Take a walk down York and 1st Avenues in Manhattan to see how Jewish philanthropic cash has been spent at The Memorial Sloan Kettering Cancer Center, Rockefeller University, and the NYU Medical Center.
    All that Jewish cash should instead be invested in our Jewish future. Providing a full-curriculum Jewish education for our kids shouldn’t bust a family’s finances.

  5. Schvach — This is where my oldest son graduated from 8th grade & two of my younger sons go to school now:

    Our lovely hostess teaches here:
    (bless her heart), where my oldest prepped for his bar mitzvah & God-willing so will his younger siblings.

    Both are wholly private and enjoy very good $$ support from our local Federation, otherwise they wouldn’t be in operation. Of course, the donations only cover part of the cost … and the teacher salaries are paltry (I know I was on the SS board). Still, there’s lots of places like these assuring our future … so let’s hear it for all the parents, students, teachers, and donors that keep these places open.

  6. Schvach,

    I understand your point, but I would suggest that spending all that “Jewish cash” on a full-curriculum Jewish education for our kids instead of on a cure and the treatment of cancer is not the right solution. If the parent of a Jewish child would die without treatment at The Memorial Sloan Kettering Cancer Center that family would think that the Jewish cash was spent well. And I want to remind you that family could be any of us- you never know.

    That being said, I hope that Jewish philanthropists will continue (and even increase) their support of Jewish education so that families can afford it. My own niece is being raised by my Jewish sister and her Catholic husband. He was very willing to raise her as Jewish, but when they looked into the cost of Jewish pre-school there were no sliding scales or schlorships for all the great private Jewish programs. My sister was very hard pressed to explain to her husband why our community could not help support their decision and she is now attending a private Catholic pre-school with a schlorship. It is MOST upsetting for me to see her “cross” herself or talk about the father, the son and the holy ghost. I won’t even begin to get into what our parents think of it…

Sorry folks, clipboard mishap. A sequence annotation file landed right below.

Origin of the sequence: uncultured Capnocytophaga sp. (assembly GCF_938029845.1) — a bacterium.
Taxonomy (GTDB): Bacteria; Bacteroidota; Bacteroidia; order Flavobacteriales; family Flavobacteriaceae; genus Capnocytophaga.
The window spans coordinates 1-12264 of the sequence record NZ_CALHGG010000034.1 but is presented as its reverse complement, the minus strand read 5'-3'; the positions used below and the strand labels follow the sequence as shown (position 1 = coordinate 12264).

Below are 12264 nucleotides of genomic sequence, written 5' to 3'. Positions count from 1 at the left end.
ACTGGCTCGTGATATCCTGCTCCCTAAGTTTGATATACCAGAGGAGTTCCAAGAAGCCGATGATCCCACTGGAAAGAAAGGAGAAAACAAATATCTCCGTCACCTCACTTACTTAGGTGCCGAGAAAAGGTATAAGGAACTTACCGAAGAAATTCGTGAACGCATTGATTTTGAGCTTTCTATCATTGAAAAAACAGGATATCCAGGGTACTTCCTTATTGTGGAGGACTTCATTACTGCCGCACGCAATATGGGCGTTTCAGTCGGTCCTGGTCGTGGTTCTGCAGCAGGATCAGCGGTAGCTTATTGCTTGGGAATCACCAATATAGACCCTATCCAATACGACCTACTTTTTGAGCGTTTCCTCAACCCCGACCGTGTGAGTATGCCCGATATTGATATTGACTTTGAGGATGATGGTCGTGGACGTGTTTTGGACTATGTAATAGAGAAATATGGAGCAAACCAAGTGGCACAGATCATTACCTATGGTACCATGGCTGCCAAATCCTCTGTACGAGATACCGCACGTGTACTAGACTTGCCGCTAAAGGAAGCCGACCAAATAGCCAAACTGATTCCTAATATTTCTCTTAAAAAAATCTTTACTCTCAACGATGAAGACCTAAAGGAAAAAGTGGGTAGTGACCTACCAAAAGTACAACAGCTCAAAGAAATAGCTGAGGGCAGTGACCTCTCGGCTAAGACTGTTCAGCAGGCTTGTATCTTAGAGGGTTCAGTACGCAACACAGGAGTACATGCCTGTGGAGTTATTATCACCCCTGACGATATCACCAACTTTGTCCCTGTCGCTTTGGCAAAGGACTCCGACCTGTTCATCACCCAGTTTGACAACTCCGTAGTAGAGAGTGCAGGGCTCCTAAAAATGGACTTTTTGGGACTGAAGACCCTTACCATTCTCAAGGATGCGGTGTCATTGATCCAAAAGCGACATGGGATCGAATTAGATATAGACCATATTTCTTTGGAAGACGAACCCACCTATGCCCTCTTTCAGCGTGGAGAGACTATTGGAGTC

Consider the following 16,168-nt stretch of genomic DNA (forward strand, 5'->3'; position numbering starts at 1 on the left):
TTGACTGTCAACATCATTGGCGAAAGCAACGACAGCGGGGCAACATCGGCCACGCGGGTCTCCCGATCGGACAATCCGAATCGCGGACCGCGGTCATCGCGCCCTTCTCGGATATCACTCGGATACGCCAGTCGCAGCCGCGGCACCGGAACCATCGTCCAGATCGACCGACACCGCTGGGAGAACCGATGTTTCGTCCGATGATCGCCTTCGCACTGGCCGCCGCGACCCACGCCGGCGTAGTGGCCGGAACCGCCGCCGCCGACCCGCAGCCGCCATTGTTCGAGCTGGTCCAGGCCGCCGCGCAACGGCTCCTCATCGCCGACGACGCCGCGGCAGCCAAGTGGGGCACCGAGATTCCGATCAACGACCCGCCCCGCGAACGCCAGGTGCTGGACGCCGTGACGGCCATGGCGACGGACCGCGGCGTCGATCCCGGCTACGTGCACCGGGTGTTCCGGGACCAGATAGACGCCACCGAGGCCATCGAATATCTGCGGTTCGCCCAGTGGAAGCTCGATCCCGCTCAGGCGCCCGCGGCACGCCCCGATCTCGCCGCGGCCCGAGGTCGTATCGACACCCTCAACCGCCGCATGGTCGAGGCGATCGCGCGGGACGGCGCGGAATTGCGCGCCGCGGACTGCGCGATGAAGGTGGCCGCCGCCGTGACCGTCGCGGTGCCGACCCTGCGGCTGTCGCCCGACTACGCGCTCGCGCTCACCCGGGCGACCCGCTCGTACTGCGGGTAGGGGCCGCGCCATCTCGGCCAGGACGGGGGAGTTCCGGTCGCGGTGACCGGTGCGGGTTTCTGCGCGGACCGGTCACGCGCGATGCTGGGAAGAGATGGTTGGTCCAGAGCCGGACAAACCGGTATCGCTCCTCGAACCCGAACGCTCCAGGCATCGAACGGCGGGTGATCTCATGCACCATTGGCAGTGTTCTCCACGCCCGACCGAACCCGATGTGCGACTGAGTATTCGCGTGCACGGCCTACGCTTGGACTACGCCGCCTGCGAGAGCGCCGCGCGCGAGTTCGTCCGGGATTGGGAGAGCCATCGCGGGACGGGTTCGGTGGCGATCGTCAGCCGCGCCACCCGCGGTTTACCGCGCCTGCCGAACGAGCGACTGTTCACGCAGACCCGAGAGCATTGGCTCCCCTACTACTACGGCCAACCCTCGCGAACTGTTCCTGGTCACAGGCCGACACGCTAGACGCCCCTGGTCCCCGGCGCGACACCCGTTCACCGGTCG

7. Cori — Got to respind to your post, because I’m the son of a Catholic father & a Jewish mother & I got 11 years of catholic school education. I got a good education and a strong sense of guilt … but seriously, the catholics kick our Jewish butts when it comes to addressing the needs of families — on tuition cost, they simply have alot more working class and low income congregants and so I think they are used to making provisions for them (or at any rate that certainly seems to have been the case at the high school I attended) … and while I haven’t been inside a catholic church in years, I’m willing to bet you’ll see alot more kids at their services than at many of ours. Sad but true, outside of the Orthodox, we need to do alot better in this area IMHO.

  8. Dan:
    The Orthodox tend to pay ‘through the nose’ for their children’s Jewish educations.I know that Chabad Lubavitch requires all its followers to shell out for the schooling of their kids, and the families I know suffer plenty (financially) as a result. I think you’re right about the Catholic Church’s commitment to providing kids with Catholic religious educations; we Jews can use their lesson on setting the correct priorities (Catholic parochial school kids even wear uniforms, and that costs too). Of course, salaries may be lower for Catholic parochial schools, providing their teaching staffs are populated by clerics who have no families to support. I assume this saves the schools a considerable quantity of cash.

  9. Schvach — Good point about the salaries. As I recall the nuns who taught me in grade school all lived together in the same house. The uniforms actually save money, according to my Mom — about five or so white shirts, a few navy pants & matching ties … *shudder* this is bringing back scary Catholic school days …. seemed there was always some kid named Tom or Mike O’something trying to beat me up back then …

  10. While there is little doubt that private jewish schools have done a poor job of remaining affordable to all, any American Jew who does not support the Ben Gamla school concept is a secular dupe.

    Wake up, your tax dollars are already going to support Arabic and Chinese public “language” schools. Why should your tax dollars be used to teach your own kids Spanish, French or Latin in a public school? Why not Hebrew? In this country if one group does not unite and take their piece of the pie, some other group will take it right out from under you.

    And make no mistake about it, once non jewish parents see the academic results of these schools they will be camping out in line to enroll their children too.